Plaintiff’s motion to proceed under a pseudonym is granted, but his motion for a preliminary injunction is denied. Defendants’ motion to dismiss Plaintiff’s breach of contract and Title IX claims against the individual defendants is granted.
The court looked at the Second Circuit’s list of factors to consider in deciding whether to allow a Plaintiff to proceed anonymously and concluded that on balance, the Plaintiff’s interest in proceeding anonymously outweighed the interest in disclosure. While the public does have a “strong interest” in having access to Plaintiff’s identity, it is outweighed by the sensitive nature of the lawsuit and by the risk of retaliation, which already forms the basis of many of Plaintiff’s claims.
The court denied Plaintiff’s motion for a preliminary injunction, noting that it is an “extraordinary and drastic remedy.” First, the court noted that Plaintiff would not suffer irreparable harm absent an injunction. Plaintiff is only a sophomore, so he does not yet have job interviews and the like that would be affected by the notation currently on his transcript — which will be removed if his lawsuit succeeds. Plaintiff also claimed that falling behind by a semester constitutes irreparable harm, but the court disagreed, noting that Plaintiff had opted to take a medical leave from which he would need to apply in order to return, so he would not be able to return automatically even if the preliminary injunction were granted.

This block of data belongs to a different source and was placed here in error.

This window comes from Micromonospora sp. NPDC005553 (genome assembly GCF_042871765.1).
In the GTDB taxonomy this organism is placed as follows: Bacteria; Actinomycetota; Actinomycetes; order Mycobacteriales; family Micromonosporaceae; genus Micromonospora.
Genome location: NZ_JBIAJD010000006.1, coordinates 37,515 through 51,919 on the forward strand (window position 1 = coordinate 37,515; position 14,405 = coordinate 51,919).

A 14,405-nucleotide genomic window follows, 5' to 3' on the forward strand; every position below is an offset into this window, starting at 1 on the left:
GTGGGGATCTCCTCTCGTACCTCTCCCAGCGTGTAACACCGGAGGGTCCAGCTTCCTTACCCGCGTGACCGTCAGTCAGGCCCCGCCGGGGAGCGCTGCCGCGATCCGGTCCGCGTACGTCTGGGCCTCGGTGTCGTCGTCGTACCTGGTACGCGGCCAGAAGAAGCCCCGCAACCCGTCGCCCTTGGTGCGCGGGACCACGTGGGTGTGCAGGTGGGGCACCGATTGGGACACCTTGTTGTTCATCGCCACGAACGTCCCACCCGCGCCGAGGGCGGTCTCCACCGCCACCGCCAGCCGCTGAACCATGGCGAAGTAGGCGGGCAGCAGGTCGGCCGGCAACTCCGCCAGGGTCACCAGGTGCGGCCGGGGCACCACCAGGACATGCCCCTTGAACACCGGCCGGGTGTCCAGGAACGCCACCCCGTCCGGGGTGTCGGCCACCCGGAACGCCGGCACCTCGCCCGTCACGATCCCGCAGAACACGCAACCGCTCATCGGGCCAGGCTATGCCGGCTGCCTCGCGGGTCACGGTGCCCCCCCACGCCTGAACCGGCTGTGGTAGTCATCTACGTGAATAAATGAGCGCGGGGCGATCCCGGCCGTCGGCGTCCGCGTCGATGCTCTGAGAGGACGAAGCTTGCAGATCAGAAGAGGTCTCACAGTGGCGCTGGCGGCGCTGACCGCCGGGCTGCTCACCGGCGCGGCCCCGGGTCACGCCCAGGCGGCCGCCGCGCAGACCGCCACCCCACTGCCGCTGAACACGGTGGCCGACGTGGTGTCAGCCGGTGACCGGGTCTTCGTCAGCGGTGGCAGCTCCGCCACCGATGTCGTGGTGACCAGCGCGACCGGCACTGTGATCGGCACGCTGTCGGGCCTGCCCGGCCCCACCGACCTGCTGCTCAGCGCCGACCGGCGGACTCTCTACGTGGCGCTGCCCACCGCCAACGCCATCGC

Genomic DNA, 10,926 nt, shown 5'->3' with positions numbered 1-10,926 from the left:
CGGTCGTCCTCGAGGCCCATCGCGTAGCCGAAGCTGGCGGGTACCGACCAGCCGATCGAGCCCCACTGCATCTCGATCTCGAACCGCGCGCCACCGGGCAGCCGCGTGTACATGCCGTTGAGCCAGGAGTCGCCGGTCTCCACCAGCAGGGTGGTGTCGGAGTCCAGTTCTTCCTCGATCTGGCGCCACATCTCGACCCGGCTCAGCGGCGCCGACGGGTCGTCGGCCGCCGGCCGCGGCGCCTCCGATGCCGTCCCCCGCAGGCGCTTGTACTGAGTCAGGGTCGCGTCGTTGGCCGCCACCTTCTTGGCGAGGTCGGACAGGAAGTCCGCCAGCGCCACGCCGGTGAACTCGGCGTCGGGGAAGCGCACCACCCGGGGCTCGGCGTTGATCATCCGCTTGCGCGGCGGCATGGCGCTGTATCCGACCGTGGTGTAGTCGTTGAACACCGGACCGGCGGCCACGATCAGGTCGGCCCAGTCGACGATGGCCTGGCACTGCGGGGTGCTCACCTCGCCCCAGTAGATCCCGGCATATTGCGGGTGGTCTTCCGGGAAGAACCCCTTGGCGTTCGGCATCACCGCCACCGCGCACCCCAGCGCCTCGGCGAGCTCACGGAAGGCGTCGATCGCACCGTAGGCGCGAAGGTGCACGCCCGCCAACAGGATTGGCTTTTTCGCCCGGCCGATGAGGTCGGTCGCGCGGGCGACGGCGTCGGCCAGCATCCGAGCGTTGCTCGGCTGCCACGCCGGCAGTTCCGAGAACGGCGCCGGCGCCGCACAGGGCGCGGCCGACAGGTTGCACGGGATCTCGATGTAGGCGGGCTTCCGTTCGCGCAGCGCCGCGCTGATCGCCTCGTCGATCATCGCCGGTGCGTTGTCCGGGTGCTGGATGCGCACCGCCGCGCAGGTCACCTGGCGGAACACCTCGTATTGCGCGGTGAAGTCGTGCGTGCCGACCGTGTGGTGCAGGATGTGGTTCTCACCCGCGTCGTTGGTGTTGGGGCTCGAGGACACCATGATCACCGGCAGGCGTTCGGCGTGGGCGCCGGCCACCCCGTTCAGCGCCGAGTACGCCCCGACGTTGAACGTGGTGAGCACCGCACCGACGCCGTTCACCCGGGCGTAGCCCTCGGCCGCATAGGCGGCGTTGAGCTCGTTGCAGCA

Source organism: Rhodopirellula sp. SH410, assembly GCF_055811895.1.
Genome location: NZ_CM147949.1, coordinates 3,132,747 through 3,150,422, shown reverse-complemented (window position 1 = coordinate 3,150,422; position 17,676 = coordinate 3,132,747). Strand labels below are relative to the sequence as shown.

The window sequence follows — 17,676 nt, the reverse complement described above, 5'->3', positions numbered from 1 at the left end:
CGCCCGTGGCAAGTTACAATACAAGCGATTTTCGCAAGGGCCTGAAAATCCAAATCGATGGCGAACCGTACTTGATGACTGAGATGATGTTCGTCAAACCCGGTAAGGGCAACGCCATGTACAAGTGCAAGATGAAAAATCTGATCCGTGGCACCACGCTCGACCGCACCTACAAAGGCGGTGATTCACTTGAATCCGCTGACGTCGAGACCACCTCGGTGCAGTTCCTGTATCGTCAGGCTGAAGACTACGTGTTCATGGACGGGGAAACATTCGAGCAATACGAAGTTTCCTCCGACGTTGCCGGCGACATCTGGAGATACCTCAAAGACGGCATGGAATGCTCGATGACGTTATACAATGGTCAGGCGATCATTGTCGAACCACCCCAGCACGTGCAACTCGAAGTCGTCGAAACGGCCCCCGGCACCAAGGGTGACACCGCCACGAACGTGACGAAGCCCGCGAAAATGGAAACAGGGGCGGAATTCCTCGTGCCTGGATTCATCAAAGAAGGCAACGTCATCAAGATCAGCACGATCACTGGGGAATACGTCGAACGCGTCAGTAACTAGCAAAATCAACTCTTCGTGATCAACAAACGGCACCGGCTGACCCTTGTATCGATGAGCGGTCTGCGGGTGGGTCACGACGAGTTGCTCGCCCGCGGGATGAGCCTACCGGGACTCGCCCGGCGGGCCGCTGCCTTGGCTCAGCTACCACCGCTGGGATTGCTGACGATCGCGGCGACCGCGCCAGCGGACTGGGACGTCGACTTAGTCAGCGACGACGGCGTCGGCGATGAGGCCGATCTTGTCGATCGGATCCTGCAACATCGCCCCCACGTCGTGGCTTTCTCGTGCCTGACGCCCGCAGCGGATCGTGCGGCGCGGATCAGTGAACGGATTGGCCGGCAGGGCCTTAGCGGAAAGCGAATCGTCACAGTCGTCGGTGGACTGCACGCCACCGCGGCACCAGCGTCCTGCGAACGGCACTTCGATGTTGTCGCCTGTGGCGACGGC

The court also granted the individual defendants’ motion to dismiss the Title IX and breach of contract claims, noting that these claims lie properly against the university, not individual defendants.